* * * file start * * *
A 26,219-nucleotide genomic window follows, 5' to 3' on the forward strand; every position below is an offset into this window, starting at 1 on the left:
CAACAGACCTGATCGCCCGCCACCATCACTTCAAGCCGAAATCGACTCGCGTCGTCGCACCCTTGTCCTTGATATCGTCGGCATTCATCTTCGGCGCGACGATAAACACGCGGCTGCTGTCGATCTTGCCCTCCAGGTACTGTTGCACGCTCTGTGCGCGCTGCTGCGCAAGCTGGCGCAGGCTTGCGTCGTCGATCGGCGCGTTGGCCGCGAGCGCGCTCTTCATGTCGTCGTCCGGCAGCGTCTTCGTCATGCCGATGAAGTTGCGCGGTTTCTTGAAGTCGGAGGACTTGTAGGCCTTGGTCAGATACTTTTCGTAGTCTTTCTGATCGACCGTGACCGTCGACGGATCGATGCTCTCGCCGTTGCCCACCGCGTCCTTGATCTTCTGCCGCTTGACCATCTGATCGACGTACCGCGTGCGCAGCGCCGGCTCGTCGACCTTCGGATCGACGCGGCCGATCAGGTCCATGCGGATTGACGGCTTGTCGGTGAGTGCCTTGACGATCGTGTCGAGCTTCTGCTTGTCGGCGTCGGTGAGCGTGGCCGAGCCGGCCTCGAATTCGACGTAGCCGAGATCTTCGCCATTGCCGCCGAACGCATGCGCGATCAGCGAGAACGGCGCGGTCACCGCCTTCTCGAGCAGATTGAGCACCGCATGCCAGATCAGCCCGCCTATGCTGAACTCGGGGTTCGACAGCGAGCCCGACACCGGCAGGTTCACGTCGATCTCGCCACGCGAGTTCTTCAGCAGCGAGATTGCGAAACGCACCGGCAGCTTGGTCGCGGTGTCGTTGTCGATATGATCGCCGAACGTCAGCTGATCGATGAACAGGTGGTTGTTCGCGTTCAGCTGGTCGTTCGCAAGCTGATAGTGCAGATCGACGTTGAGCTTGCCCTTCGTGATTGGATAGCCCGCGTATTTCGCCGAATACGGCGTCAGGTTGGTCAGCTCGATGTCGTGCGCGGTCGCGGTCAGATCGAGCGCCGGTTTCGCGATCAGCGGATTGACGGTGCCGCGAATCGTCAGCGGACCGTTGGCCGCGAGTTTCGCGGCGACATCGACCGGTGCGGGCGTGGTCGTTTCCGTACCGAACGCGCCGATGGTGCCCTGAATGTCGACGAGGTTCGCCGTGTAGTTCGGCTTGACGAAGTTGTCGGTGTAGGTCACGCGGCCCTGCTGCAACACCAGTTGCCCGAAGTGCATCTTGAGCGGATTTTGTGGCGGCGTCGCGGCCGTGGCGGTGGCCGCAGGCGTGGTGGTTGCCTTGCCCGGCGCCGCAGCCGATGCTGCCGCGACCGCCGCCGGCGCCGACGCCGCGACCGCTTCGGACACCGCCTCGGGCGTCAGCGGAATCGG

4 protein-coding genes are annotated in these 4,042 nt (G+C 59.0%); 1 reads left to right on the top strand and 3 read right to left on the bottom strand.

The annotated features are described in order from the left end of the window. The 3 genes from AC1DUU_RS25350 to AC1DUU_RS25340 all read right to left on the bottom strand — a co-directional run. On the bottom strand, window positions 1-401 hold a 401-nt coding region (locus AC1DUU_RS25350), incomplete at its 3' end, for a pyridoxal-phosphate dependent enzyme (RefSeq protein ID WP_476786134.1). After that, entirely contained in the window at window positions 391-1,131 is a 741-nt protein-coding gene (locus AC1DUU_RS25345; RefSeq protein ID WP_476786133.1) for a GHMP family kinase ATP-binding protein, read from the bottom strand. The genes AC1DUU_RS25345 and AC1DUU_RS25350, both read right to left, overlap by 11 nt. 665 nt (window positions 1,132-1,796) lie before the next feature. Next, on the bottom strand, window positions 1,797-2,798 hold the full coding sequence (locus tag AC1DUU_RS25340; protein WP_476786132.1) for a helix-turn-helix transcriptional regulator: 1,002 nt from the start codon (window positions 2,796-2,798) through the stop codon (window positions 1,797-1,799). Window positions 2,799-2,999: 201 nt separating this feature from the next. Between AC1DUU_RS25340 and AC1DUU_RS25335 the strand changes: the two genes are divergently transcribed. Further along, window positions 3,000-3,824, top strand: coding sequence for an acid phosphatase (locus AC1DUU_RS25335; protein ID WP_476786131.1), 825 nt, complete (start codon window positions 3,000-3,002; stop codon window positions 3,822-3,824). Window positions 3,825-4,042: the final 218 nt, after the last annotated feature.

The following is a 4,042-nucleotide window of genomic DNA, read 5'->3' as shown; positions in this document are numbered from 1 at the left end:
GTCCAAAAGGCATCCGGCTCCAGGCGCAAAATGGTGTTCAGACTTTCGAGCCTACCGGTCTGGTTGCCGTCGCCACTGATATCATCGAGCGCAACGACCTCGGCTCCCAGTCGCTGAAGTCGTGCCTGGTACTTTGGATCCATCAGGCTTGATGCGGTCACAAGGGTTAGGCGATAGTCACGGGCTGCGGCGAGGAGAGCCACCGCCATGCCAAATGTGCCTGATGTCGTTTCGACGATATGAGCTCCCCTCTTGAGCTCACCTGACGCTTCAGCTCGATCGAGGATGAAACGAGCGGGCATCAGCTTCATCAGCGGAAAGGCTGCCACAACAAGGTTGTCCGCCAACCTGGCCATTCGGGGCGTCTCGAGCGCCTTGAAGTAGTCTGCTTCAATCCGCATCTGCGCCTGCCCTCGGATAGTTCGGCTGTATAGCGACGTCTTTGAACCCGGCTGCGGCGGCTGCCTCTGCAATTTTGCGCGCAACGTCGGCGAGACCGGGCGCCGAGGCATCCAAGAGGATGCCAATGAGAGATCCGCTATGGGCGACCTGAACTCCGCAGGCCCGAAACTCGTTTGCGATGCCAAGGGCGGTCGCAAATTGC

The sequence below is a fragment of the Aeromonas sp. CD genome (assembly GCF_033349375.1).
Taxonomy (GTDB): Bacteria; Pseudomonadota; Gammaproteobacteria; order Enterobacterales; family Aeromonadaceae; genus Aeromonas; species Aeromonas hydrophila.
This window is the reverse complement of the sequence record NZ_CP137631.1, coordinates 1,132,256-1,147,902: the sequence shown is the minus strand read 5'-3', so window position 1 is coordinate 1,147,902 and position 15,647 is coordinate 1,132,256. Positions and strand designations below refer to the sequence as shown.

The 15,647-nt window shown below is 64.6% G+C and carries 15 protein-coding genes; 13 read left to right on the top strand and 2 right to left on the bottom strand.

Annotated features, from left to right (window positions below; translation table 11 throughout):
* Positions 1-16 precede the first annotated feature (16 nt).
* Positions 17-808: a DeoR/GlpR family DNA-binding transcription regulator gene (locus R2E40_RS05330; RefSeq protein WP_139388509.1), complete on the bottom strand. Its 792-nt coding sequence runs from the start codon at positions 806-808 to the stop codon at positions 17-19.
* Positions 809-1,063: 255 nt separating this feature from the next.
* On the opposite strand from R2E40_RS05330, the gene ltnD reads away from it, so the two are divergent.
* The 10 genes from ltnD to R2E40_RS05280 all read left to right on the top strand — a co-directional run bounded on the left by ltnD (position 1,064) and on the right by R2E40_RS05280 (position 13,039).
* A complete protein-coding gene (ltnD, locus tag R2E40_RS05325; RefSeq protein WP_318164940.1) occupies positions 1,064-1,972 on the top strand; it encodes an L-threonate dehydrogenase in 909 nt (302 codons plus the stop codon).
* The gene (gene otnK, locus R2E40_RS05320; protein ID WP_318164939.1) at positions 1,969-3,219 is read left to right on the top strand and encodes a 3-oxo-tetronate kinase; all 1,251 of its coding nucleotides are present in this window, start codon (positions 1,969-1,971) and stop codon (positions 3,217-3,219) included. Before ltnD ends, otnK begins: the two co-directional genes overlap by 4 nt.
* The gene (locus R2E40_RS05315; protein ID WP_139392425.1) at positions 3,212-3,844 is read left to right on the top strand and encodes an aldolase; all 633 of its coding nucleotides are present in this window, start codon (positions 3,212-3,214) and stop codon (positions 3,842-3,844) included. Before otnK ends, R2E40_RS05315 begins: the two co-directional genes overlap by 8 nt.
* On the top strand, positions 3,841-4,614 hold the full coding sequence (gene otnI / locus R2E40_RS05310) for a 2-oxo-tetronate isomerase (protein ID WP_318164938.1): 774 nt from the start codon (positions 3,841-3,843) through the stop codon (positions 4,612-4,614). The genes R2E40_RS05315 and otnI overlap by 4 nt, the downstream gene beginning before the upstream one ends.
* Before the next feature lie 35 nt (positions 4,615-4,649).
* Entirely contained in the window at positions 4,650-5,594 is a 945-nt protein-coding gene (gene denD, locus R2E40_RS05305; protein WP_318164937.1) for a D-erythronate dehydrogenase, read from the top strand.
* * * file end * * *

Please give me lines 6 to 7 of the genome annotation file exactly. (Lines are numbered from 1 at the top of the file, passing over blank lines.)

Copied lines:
GTCCAAAAGGCATCCGGCTCCAGGCGCAAAATGGTGTTCAGACTTTCGAGCCTACCGGTCTGGTTGCCGTCGCCACTGATATCATCGAGCGCAACGACCTCGGCTCCCAGTCGCTGAAGTCGTGCCTGGTACTTTGGATCCATCAGGCTTGATGCGGTCACAAGGGTTAGGCGATAGTCACGGGCTGCGGCGAGGAGAGCCACCGCCATGCCAAATGTGCCTGATGTCGTTTCGACGATATGAGCTCCCCTCTTGAGCTCACCTGACGCTTCAGCTCGATCGAGGATGAAACGAGCGGGCATCAGCTTCATCAGCGGAAAGGCTGCCACAACAAGGTTGTCCGCCAACCTGGCCATTCGGGGCGTCTCGAGCGCCTTGAAGTAGTCTGCTTCAATCCGCATCTGCGCCTGCCCTCGGATAGTTCGGCTGTATAGCGACGTCTTTGAACCCGGCTGCGGCGGCTGCCTCTGCAATTTTGCGCGCAACGTCGGCGAGACCGGGCGCCGAGGCATCCAAGAGGATGCCAATGAGAGATCCGCTATGGGCGACCTGAACTCCGCAGGCCCGAAACTCGTTTGCGATGCCAAGGGCGGTCGCAAATTGC

The sequence below is a fragment of the Aeromonas sp. CD genome (assembly GCF_033349375.1).